Many people are grieving the loss of loved ones to the prescription drug OxyContin.
After reading this newspaper’s story Saturday about Tanya Grant, a terminally ill cancer patient from Glace Bay who became addicted after her doctor prescribed 380 pills a month for several months in 2002, two dozen people have written in with their own accounts.
Here’s what some of them said.
Kay Moretti of California wrote about how her only son, Jason Lancing, 28, died last June after an accidental overdose of OxyContin, prescribed after a motorcycle accident more than two years before.
“My heart goes out to Ms. Grant and I must applaud her bravery in getting herself into a detox, even when her doctor didn’t help,” she wrote.
“I know the pain, the suffering, the devastation, the ultimate fear of trying to get off this drug after a family doctor so readily writes that prescription, time and time again.
“Of course, in many cases, they are not aware of the harmfully addictive qualities of this drug.”
She said that after the first legitimate prescription was given to her son, he became addicted “and began the cycle of devastation, withdrawal, wanting to quit, not having the strength to quit. It was a losing battle.”
A writer from Columbus, Ga., who lost his wife, said he was moved after reading the story of Ms. Grant.
“What a very sad story, but it’s just another example of the havoc this drug is causing, not only in Canada but the United States as well,” Ed Vanicky said in his letter.
“My wife, Mary Joe, died from an accidental OxyContin overdose on July 27, 2000. . . . Please have your readers go to www.oxyabusekills.com to learn more about this dangerous drug.”
According to the website, more than 250 people have died as a result of the drug.
The U.S. Food and Drug Administration has linked more than 400 sudden deaths to oxycodone, the powerful opium-based active ingredient in OxyContin.
The drug’s manufacturer, Purdue Pharma, is facing dozens of lawsuits for allegedly understating the addictive nature of the narcotic, which has been linked to two deaths in this province.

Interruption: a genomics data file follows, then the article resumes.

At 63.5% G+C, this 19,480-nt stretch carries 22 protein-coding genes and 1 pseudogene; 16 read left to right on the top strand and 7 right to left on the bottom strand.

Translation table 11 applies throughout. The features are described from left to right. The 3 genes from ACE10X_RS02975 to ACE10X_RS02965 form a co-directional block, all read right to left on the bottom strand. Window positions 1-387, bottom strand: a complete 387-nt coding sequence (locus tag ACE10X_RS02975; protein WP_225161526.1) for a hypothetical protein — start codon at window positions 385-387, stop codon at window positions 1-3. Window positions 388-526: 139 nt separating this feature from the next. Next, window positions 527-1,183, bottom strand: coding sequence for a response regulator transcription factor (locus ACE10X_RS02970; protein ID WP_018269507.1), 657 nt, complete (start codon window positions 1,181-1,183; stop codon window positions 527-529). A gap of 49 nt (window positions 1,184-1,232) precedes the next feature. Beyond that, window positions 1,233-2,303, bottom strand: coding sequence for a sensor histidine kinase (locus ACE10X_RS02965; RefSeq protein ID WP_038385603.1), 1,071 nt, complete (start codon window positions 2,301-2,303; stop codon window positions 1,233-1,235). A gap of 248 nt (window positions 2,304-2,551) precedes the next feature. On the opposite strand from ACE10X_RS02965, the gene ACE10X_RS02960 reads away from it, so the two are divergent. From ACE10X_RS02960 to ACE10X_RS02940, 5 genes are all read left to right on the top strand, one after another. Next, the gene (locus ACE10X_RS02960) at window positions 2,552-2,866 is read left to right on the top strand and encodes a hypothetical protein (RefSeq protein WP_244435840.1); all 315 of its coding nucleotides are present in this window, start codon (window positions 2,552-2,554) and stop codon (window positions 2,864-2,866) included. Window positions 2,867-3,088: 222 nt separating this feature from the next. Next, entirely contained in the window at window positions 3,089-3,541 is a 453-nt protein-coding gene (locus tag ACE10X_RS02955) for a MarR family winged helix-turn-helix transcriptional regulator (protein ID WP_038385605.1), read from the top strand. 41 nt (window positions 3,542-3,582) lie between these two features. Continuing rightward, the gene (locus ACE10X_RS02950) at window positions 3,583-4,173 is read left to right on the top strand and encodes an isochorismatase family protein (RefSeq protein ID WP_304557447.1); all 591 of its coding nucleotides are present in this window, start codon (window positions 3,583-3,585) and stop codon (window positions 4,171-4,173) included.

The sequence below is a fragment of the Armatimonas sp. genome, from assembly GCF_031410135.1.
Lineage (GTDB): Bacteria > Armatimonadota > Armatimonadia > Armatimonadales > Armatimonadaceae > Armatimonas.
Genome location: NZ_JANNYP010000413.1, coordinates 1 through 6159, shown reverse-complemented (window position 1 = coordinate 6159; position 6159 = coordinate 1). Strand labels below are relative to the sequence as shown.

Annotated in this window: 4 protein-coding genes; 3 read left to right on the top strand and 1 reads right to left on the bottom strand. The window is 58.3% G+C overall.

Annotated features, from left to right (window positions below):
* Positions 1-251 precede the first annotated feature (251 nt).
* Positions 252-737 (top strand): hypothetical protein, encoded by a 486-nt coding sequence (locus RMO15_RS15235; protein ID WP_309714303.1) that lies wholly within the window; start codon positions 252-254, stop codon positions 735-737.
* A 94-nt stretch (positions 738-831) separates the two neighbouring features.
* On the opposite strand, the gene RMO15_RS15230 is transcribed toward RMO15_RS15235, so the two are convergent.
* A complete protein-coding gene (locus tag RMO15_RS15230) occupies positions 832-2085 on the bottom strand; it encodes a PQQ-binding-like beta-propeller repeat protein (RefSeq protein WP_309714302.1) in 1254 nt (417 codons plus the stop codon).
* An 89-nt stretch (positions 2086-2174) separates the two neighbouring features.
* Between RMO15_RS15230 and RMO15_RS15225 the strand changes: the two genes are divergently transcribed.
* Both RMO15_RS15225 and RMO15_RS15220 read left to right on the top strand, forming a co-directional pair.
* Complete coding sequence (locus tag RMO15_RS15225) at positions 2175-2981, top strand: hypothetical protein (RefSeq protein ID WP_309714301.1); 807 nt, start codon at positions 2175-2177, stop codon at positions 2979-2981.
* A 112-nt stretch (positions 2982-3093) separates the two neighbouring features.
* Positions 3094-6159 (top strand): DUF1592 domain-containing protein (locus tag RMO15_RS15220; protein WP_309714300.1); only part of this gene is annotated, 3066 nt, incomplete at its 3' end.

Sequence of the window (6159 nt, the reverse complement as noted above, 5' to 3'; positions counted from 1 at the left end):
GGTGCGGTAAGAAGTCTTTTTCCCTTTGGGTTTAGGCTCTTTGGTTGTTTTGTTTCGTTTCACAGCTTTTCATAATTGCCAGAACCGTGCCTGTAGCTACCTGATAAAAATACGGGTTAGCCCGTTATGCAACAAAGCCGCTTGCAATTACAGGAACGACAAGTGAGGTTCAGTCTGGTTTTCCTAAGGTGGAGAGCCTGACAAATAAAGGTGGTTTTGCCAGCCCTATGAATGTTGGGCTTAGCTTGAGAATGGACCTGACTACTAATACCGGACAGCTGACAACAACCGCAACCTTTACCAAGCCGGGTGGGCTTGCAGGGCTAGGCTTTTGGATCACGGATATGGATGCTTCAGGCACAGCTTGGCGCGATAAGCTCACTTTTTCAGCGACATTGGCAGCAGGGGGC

More than a dozen other sudden deaths in the Sydney area in the past year have been connected to prescription drug and alcohol abuse, but Cape Breton Regional Police haven’t identified the drugs, despite requests.
“People think that others take this drug because they are drug addicts and do not realize that the dependency starts from a prescription,” Graham Tanner said in an e-mail from somewhere in Canada (the province was not identified).
“My 30-year-old nephew died three weeks ago from this drug.”
Others wrote from various parts of Nova Scotia, from Vancouver and from elsewhere in the U.S.
Darlene Taylor of Texas said she first heard of the drug after her mother was murdered and her younger sister was stabbed last July 15.
The accused man, who is awaiting trial, is her sister Elizabeth’s ex-boyfriend.
“I was allowed in the house two days after the murder, and besides the sickening amount of blood on my mother’s bedroom floor throughout the house to my sister’s bedroom (I saw) a prescription of OxyContin,” she wrote, explaining that she later learned it was her sister who was addicted.
Her sister survived her wounds and started rehabilitation for her addiction, but she was given another prescription after she left detox.
She took a fatal overdose of those pills last Nov. 3.
A meeting was held Tuesday night in Glace Bay, the heart of Cottonland so named for its available drug supply to help inform residents about OxyContin and other prescription drugs being abused in the area.
Cape Breton Regional Police say prescription drug abuse has led to escalating crime – mostly thefts – by addicts desperate to feed their habit.
One OxyContin pill, known as hillbilly heroin for its buzz, sells for up to $80 on the street.
A local task force of police, doctors, pharmacists and provincial officials is trying to address Cape Breton’s prescription problem.
The College of Physicians and Surgeons has issued a letter to all Nova Scotia doctors to be very careful in prescribing the addictive painkiller. Officials said doctors, who aren’t always streetwise, may inadvertently be causing a problem on the streets of Cape Breton.
Health records show that one in 200 Cape Bretoners received a prescription for the drug in 2002 – three times the rate elsewhere in the province and with greater strengths of oxycodone.